Making markets: land reform, agriculture and new local economies in Zimbabwe

Over the last few weeks, a series of films have been posted based on work undertaken by the Space, Markets, Employment and Agricultural Development project in Zimbabwe. By looking at different commodities – tobacco, horticulture and beef – they have explored how land reform has created opportunities for new markets and employment.

A new locally-based and inclusive economy is being generated, replacing often narrowly based economic activity of the past. Not everyone benefits from these new spatially and socially different patterns of economic activity, but there are important lessons for future development strategy that emerge.

A focus on local economic development, and supporting new market networks and value chains that can add value and create employment from a transformed agrarian economy is crucial. This will require a rethink as to how we think about ‘commerical agriculture’ and market-led development, and move towards seeing rural development in a new spatial context, with land reform sites, linked to other areas of rural production, and to towns and cities, and wider markets.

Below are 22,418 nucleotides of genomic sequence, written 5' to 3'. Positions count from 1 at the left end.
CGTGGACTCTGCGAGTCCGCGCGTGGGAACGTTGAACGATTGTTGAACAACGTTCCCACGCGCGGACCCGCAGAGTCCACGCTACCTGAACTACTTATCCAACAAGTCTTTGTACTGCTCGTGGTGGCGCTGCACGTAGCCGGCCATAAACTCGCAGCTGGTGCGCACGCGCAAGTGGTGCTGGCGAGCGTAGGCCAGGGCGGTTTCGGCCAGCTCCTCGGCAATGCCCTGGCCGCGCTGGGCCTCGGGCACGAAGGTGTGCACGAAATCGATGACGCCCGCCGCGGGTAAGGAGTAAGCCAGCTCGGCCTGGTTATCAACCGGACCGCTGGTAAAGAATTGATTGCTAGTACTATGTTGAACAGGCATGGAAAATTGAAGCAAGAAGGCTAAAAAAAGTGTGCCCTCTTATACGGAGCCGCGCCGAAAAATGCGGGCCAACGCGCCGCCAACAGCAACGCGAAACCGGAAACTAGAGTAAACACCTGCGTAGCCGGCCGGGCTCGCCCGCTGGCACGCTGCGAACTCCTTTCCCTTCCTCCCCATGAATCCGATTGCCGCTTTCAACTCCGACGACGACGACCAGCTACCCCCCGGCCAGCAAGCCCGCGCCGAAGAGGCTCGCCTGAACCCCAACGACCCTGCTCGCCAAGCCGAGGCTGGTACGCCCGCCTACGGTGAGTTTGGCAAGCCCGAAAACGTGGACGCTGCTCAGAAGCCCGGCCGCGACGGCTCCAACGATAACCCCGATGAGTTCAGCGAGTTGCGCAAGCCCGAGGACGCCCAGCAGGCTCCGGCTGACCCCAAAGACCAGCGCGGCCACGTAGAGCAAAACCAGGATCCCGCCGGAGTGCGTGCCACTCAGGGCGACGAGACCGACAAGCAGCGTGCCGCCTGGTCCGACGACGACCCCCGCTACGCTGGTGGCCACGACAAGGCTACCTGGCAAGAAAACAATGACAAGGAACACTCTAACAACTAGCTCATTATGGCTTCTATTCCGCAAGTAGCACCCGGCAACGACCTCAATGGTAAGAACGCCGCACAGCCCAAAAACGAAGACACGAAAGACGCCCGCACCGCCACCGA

As further research findings are produced, I will up-date blog readers. Meanwhile, you can have a look at all the films again in a playlist (both high and low res versions are below – and do run on the first 1 minute 30 sec introduction which is repeated in each. The playlist starts with an overview, and then moves to each of the commodity focused films. Click the icon on the top left of the image to see a choice of the films if you don’t want to watch the lot. They are all about 10 mins long).

The post was written by Ian Scoones and appeared on Zimbabweland

 

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